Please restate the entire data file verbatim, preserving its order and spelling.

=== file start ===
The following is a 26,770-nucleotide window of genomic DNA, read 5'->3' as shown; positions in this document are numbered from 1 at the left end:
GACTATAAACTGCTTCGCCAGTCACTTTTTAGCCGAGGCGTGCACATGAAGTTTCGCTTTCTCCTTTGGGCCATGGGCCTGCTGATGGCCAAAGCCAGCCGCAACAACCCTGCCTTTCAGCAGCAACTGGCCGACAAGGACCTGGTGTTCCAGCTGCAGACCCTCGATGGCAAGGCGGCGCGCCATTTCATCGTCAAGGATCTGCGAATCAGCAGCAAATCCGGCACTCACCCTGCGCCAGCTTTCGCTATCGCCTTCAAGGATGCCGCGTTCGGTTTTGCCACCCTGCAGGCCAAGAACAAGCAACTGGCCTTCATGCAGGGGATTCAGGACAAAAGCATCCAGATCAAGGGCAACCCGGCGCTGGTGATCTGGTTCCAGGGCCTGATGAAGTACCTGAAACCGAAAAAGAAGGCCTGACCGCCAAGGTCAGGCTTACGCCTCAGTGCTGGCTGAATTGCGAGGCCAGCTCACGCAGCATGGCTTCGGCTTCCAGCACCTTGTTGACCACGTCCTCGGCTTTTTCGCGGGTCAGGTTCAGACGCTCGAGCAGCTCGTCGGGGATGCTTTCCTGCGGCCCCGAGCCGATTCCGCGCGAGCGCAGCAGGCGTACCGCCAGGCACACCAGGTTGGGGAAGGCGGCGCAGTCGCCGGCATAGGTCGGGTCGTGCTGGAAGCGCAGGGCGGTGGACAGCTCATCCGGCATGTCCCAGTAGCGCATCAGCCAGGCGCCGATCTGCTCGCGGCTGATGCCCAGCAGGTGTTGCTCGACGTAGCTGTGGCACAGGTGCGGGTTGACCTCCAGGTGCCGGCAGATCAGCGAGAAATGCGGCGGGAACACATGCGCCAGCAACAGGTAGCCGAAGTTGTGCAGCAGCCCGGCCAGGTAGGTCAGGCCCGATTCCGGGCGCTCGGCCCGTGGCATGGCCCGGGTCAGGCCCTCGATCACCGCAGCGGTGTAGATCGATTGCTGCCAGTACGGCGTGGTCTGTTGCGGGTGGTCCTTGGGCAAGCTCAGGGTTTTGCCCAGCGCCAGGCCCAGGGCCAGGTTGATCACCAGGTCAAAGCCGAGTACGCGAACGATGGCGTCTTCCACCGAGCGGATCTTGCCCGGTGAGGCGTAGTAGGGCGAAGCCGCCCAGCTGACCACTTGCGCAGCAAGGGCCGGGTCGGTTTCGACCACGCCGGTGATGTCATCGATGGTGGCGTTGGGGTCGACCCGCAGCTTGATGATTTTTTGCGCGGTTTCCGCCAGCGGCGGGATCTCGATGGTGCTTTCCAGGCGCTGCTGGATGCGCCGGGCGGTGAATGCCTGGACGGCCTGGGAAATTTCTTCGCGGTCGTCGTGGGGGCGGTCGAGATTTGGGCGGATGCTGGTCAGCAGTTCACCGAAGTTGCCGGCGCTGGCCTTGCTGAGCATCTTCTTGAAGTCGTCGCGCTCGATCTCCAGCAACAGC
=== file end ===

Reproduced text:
The following is a 26,770-nucleotide window of genomic DNA, read 5'->3' as shown; positions in this document are numbered from 1 at the left end:
GACTATAAACTGCTTCGCCAGTCACTTTTTAGCCGAGGCGTGCACATGAAGTTTCGCTTTCTCCTTTGGGCCATGGGCCTGCTGATGGCCAAAGCCAGCCGCAACAACCCTGCCTTTCAGCAGCAACTGGCCGACAAGGACCTGGTGTTCCAGCTGCAGACCCTCGATGGCAAGGCGGCGCGCCATTTCATCGTCAAGGATCTGCGAATCAGCAGCAAATCCGGCACTCACCCTGCGCCAGCTTTCGCTATCGCCTTCAAGGATGCCGCGTTCGGTTTTGCCACCCTGCAGGCCAAGAACAAGCAACTGGCCTTCATGCAGGGGATTCAGGACAAAAGCATCCAGATCAAGGGCAACCCGGCGCTGGTGATCTGGTTCCAGGGCCTGATGAAGTACCTGAAACCGAAAAAGAAGGCCTGACCGCCAAGGTCAGGCTTACGCCTCAGTGCTGGCTGAATTGCGAGGCCAGCTCACGCAGCATGGCTTCGGCTTCCAGCACCTTGTTGACCACGTCCTCGGCTTTTTCGCGGGTCAGGTTCAGACGCTCGAGCAGCTCGTCGGGGATGCTTTCCTGCGGCCCCGAGCCGATTCCGCGCGAGCGCAGCAGGCGTACCGCCAGGCACACCAGGTTGGGGAAGGCGGCGCAGTCGCCGGCATAGGTCGGGTCGTGCTGGAAGCGCAGGGCGGTGGACAGCTCATCCGGCATGTCCCAGTAGCGCATCAGCCAGGCGCCGATCTGCTCGCGGCTGATGCCCAGCAGGTGTTGCTCGACGTAGCTGTGGCACAGGTGCGGGTTGACCTCCAGGTGCCGGCAGATCAGCGAGAAATGCGGCGGGAACACATGCGCCAGCAACAGGTAGCCGAAGTTGTGCAGCAGCCCGGCCAGGTAGGTCAGGCCCGATTCCGGGCGCTCGGCCCGTGGCATGGCCCGGGTCAGGCCCTCGATCACCGCAGCGGTGTAGATCGATTGCTGCCAGTACGGCGTGGTCTGTTGCGGGTGGTCCTTGGGCAAGCTCAGGGTTTTGCCCAGCGCCAGGCCCAGGGCCAGGTTGATCACCAGGTCAAAGCCGAGTACGCGAACGATGGCGTCTTCCACCGAGCGGATCTTGCCCGGTGAGGCGTAGTAGGGCGAAGCCGCCCAGCTGACCACTTGCGCAGCAAGGGCCGGGTCGGTTTCGACCACGCCGGTGATGTCATCGATGGTGGCGTTGGGGTCGACCCGCAGCTTGATGATTTTTTGCGCGGTTTCCGCCAGCGGCGGGATCTCGATGGTGCTTTCCAGGCGCTGCTGGATGCGCCGGGCGGTGAATGCCTGGACGGCCTGGGAAATTTCTTCGCGGTCGTCGTGGGGGCGGTCGAGATTTGGGCGGATGCTGGTCAGCAGTTCACCGAAGTTGCCGGCGCTGGCCTTGCTGAGCATCTTCTTGAAGTCGTCGCGCTCGATCTCCAGCAACAGC